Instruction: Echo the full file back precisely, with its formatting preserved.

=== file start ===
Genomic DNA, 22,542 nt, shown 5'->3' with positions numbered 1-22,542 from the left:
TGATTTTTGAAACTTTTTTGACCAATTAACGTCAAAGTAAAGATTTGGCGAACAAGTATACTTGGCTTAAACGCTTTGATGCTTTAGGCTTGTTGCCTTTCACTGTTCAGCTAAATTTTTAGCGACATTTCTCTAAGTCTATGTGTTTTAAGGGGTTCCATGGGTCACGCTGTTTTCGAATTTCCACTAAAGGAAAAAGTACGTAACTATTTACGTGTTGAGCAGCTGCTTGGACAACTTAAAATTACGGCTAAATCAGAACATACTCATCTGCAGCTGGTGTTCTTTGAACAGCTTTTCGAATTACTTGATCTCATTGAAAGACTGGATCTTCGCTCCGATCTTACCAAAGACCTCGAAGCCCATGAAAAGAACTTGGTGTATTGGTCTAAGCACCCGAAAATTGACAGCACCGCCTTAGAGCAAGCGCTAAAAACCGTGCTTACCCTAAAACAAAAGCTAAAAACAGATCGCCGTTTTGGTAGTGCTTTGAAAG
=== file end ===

Genomic DNA, 22,542 nt, shown 5'->3' with positions numbered 1-22,542 from the left:
TGATTTTTGAAACTTTTTTGACCAATTAACGTCAAAGTAAAGATTTGGCGAACAAGTATACTTGGCTTAAACGCTTTGATGCTTTAGGCTTGTTGCCTTTCACTGTTCAGCTAAATTTTTAGCGACATTTCTCTAAGTCTATGTGTTTTAAGGGGTTCCATGGGTCACGCTGTTTTCGAATTTCCACTAAAGGAAAAAGTACGTAACTATTTACGTGTTGAGCAGCTGCTTGGACAACTTAAAATTACGGCTAAATCAGAACATACTCATCTGCAGCTGGTGTTCTTTGAACAGCTTTTCGAATTACTTGATCTCATTGAAAGACTGGATCTTCGCTCCGATCTTACCAAAGACCTCGAAGCCCATGAAAAGAACTTGGTGTATTGGTCTAAGCACCCGAAAATTGACAGCACCGCCTTAGAGCAAGCGCTAAAAACCGTGCTTACCCTAAAACAAAAGCTAAAAACAGATCGCCGTTTTGGTAGTGCTTTGAAAG